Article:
The person who practices this exercise of concentration sees the universe with new eyes, as if he were seeing it for the first and the last time. In his enjoyment of the present, he discovers the splendor and mystery of existence and of the world’s emergence; at the same time, he achieves serenity by experiencing how relative are the things which provoke anxiety and worry. ~ Pierre Hadot (What is Ancient Philosophy?)
Edgerton & Stengel Memorial Wildflower Garden
Can words describe the fragrance of the very breath of spring — that delicious commingling of the perfume of arbutus, the odor of pines, and the snow-soaked soil just warming into life? ~ Neltje Blanchan (Wild Flowers: An Aid to Knowledge of Our Wild Flowers & Their Insect Visitors)
Glenn Dreyer Bog
In the light shed by the best science and scientists, everything is fascinating, and the more so the more that is known of its reality. To science, not even the bark of a tree or a drop of pond water is dull or a handful of dirt banal. They all arouse awe and wonder. ~ Jane Jacobs (Dark Age Ahead)
Because of the winter storms we hadn’t had a real walk in the woods in over a month. “Get out there!” my favorite TV weatherman advised on Wednesday morning. We opened the door and the birds were singing and it felt like a spring day at 45°F (7°C). Most of the snow had melted. So we headed out to a new park for us, the Hewitt Farm in North Stonington.
This 104-acre park and recreation area was purchased by the Town of North Stonington in 2008 for the enjoyment of its residents and visitors to the region. The property consists of forests, fields, wetlands and streams; more than a mile of hiking trails, including the town’s Bicentennial Trail; the Shunock River; 3.5-acre Lower Hewitt Pond and dam; and several structures. The dam originally provided water-power to John Dean Gallup’s woolen mill located nearby. ~ Hewitt Farm Trail Map
We took the Bicentennial Trail. It felt so good to be outside with a just a sweatshirt and no gloves needed! We walked for an hour and a half, up a hill to Tipping Rock, a huge glacier erratic that didn’t disappoint. From the top of the hill we could see the wooded landscape 360° all around us. But there was also lots to see along the way.
For most of us knowledge comes largely through sight, yet we look about with such unseeing eyes that we are partially blind. One way to open your eyes is to ask yourself, “What if I had never seen this before? What if I knew I would never see it again?” ~ Rachel Carson (The Sense of Wonder)
Not sure how long the trail would be we were thinking of turning back but then we saw the sign. So we pressed on up the hill…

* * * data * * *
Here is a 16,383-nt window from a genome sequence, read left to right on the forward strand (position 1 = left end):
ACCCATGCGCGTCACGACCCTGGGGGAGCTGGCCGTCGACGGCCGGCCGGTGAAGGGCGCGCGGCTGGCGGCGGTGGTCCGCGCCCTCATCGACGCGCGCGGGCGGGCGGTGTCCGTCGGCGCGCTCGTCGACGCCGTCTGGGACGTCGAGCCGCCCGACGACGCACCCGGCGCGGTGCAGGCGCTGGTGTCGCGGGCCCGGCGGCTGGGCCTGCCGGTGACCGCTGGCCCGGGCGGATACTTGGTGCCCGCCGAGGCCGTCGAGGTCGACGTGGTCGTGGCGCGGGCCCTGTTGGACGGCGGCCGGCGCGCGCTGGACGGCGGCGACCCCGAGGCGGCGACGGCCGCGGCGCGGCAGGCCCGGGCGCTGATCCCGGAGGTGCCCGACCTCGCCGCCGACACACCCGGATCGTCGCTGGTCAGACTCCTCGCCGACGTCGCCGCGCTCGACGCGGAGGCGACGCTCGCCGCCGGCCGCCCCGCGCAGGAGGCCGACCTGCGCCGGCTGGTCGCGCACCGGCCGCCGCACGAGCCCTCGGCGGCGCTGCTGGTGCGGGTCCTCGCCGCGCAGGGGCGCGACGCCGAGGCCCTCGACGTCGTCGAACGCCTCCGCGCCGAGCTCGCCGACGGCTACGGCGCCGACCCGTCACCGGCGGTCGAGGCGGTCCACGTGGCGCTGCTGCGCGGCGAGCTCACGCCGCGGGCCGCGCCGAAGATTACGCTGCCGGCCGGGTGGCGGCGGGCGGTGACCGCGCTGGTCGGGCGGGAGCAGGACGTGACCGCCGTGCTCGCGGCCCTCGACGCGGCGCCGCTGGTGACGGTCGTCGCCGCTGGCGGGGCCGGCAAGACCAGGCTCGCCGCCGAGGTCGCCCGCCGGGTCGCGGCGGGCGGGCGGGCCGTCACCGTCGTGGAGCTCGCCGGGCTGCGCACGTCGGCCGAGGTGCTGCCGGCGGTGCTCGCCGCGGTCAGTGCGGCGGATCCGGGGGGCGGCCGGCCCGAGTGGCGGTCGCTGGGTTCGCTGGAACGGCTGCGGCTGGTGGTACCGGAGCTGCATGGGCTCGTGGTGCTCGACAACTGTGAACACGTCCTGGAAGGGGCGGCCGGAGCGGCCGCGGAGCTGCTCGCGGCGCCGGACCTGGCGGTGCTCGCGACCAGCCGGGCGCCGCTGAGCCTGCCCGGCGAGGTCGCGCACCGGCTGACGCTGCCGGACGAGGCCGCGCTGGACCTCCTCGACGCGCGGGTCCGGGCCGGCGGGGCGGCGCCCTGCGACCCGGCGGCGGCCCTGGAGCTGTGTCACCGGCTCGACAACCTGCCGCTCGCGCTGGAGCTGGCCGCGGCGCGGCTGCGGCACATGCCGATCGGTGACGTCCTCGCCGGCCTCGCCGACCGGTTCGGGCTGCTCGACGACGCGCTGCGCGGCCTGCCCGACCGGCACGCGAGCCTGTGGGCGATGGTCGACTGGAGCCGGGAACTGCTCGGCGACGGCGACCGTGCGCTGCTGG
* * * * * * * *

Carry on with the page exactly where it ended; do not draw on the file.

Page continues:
After much oohing and aahing we headed back down the hill. It was a lot easier and faster than climbing up, but we still paused to see a lot of nature’s delights.
About half way down we heard the delighful sounds of excited children approaching. Two mothers with two babies and four little ones between them were coming up the trail so we took our usual six-feet-off-the-trail position as they passed. We exchanged pleasant greetings. They were wondering about the ladder…
We were so happy to be out and about, as much as is possible, during the pandemic. Tim got his first shot on the 17th. Next one scheduled for March 17. My age group opens up on Monday but it may take a while to get an appointment because there are a lot more people in my age group than there are in Tim’s.
Truly, we live with mysteries too marvelous to be understood.
How grass can be nourishing in the mouths of the lambs. How rivers and stones are forever in allegiance with gravity while we ourselves dream of rising. How two hands touch and the bonds will never be broken. How people come, from delight or the scars of damage, to the comfort of a poem.
Let me keep my distance, always, from those who think they have the answers.
Let me keep company always with those who say “Look!” and laugh in astonishment, and bow their heads.
On Christmas Eve morning we headed 13 miles north to find some snow without a sheet of ice on top of it. It was melting up in Ledyard but still looking lovely and was walkable. I was delighted! I was going to get my chance to walk in the snow covered woods!
In the winter there are fewer men in the fields and woods … you see the tracks of those who had preceded you, and so are more reminded of them than in summer. ~ Henry David Thoreau (Journal, December 12, 1859)
The preserve’s website mentioned wolf trees, which are “relics from the agricultural era when trees along the edges of fields could spread their branches.” My curiosity piqued, I soon spotted one. I’ve seen trees like this before, but didn’t know there was a term for them.